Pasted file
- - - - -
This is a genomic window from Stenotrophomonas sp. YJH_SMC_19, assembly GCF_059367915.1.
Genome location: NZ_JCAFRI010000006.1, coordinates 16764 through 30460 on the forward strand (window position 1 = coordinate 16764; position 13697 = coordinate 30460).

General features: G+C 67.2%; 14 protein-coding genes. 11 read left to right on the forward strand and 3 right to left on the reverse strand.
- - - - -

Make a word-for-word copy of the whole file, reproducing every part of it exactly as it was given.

This is a genomic window from Stenotrophomonas sp. YJH_SMC_19, assembly GCF_059367915.1.
Genome location: NZ_JCAFRI010000006.1, coordinates 16764 through 30460 on the forward strand (window position 1 = coordinate 16764; position 13697 = coordinate 30460).

General features: G+C 67.2%; 14 protein-coding genes. 11 read left to right on the forward strand and 3 right to left on the reverse strand.